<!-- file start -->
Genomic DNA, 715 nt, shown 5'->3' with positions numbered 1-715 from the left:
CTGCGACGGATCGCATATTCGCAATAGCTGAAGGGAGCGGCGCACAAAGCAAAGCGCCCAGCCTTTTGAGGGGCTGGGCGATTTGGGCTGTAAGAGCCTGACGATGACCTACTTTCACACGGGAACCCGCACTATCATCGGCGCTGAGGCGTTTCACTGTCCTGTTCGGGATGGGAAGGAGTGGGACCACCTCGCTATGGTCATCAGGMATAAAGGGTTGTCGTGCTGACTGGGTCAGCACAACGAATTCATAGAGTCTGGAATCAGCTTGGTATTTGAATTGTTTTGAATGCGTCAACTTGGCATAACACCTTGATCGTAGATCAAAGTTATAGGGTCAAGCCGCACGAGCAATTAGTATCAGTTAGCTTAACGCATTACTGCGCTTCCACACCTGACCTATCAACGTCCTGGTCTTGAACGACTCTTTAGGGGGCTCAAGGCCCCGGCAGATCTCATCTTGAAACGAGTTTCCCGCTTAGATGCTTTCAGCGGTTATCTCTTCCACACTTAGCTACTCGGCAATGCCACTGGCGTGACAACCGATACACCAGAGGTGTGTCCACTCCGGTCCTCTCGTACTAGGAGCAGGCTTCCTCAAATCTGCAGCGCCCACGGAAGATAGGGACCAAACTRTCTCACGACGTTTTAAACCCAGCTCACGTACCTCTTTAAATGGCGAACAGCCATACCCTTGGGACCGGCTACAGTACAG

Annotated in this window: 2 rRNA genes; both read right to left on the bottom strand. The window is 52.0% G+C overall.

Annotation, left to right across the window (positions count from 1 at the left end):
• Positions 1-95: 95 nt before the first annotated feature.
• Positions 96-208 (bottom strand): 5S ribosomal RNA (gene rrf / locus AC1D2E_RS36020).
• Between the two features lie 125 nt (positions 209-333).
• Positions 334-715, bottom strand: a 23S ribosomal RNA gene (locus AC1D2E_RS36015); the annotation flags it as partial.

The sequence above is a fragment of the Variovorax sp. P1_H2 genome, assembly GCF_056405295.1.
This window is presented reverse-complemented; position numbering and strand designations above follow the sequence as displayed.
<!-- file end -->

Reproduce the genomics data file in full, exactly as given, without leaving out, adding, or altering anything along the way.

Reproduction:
Genomic DNA, 715 nt, shown 5'->3' with positions numbered 1-715 from the left:
CTGCGACGGATCGCATATTCGCAATAGCTGAAGGGAGCGGCGCACAAAGCAAAGCGCCCAGCCTTTTGAGGGGCTGGGCGATTTGGGCTGTAAGAGCCTGACGATGACCTACTTTCACACGGGAACCCGCACTATCATCGGCGCTGAGGCGTTTCACTGTCCTGTTCGGGATGGGAAGGAGTGGGACCACCTCGCTATGGTCATCAGGMATAAAGGGTTGTCGTGCTGACTGGGTCAGCACAACGAATTCATAGAGTCTGGAATCAGCTTGGTATTTGAATTGTTTTGAATGCGTCAACTTGGCATAACACCTTGATCGTAGATCAAAGTTATAGGGTCAAGCCGCACGAGCAATTAGTATCAGTTAGCTTAACGCATTACTGCGCTTCCACACCTGACCTATCAACGTCCTGGTCTTGAACGACTCTTTAGGGGGCTCAAGGCCCCGGCAGATCTCATCTTGAAACGAGTTTCCCGCTTAGATGCTTTCAGCGGTTATCTCTTCCACACTTAGCTACTCGGCAATGCCACTGGCGTGACAACCGATACACCAGAGGTGTGTCCACTCCGGTCCTCTCGTACTAGGAGCAGGCTTCCTCAAATCTGCAGCGCCCACGGAAGATAGGGACCAAACTRTCTCACGACGTTTTAAACCCAGCTCACGTACCTCTTTAAATGGCGAACAGCCATACCCTTGGGACCGGCTACAGTACAG

Annotated in this window: 2 rRNA genes; both read right to left on the bottom strand. The window is 52.0% G+C overall.

Annotation, left to right across the window (positions count from 1 at the left end):
• Positions 1-95: 95 nt before the first annotated feature.
• Positions 96-208 (bottom strand): 5S ribosomal RNA (gene rrf / locus AC1D2E_RS36020).
• Between the two features lie 125 nt (positions 209-333).
• Positions 334-715, bottom strand: a 23S ribosomal RNA gene (locus AC1D2E_RS36015); the annotation flags it as partial.

The sequence above is a fragment of the Variovorax sp. P1_H2 genome, assembly GCF_056405295.1.
This window is presented reverse-complemented; position numbering and strand designations above follow the sequence as displayed.